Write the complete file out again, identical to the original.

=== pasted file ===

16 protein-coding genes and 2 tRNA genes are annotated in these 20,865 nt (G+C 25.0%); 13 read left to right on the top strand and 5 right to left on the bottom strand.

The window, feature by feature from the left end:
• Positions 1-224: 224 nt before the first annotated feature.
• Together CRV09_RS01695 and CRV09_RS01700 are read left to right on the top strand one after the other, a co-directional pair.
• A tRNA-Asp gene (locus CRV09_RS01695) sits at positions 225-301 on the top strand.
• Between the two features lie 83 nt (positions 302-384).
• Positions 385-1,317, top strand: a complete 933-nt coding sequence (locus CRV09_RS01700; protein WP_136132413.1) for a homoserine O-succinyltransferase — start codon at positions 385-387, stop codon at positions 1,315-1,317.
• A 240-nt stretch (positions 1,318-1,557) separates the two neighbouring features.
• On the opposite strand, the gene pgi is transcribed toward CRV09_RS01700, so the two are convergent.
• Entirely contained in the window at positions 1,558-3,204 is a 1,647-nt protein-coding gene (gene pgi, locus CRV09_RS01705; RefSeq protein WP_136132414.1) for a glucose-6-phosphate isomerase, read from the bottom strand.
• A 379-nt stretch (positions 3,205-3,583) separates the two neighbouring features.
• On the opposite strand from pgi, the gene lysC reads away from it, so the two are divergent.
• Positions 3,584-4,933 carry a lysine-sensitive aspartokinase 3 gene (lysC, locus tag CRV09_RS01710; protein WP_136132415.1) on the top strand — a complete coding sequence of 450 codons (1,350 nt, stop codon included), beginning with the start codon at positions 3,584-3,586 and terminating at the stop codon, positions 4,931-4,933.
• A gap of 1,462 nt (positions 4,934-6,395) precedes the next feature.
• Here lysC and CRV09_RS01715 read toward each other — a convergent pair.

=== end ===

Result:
16 protein-coding genes and 2 tRNA genes are annotated in these 20,865 nt (G+C 25.0%); 13 read left to right on the top strand and 5 right to left on the bottom strand.

The window, feature by feature from the left end:
• Positions 1-224: 224 nt before the first annotated feature.
• Together CRV09_RS01695 and CRV09_RS01700 are read left to right on the top strand one after the other, a co-directional pair.
• A tRNA-Asp gene (locus CRV09_RS01695) sits at positions 225-301 on the top strand.
• Between the two features lie 83 nt (positions 302-384).
• Positions 385-1,317, top strand: a complete 933-nt coding sequence (locus CRV09_RS01700; protein WP_136132413.1) for a homoserine O-succinyltransferase — start codon at positions 385-387, stop codon at positions 1,315-1,317.
• A 240-nt stretch (positions 1,318-1,557) separates the two neighbouring features.
• On the opposite strand, the gene pgi is transcribed toward CRV09_RS01700, so the two are convergent.
• Entirely contained in the window at positions 1,558-3,204 is a 1,647-nt protein-coding gene (gene pgi, locus CRV09_RS01705; RefSeq protein WP_136132414.1) for a glucose-6-phosphate isomerase, read from the bottom strand.
• A 379-nt stretch (positions 3,205-3,583) separates the two neighbouring features.
• On the opposite strand from pgi, the gene lysC reads away from it, so the two are divergent.
• Positions 3,584-4,933 carry a lysine-sensitive aspartokinase 3 gene (lysC, locus tag CRV09_RS01710; protein WP_136132415.1) on the top strand — a complete coding sequence of 450 codons (1,350 nt, stop codon included), beginning with the start codon at positions 3,584-3,586 and terminating at the stop codon, positions 4,931-4,933.
• A gap of 1,462 nt (positions 4,934-6,395) precedes the next feature.
• Here lysC and CRV09_RS01715 read toward each other — a convergent pair.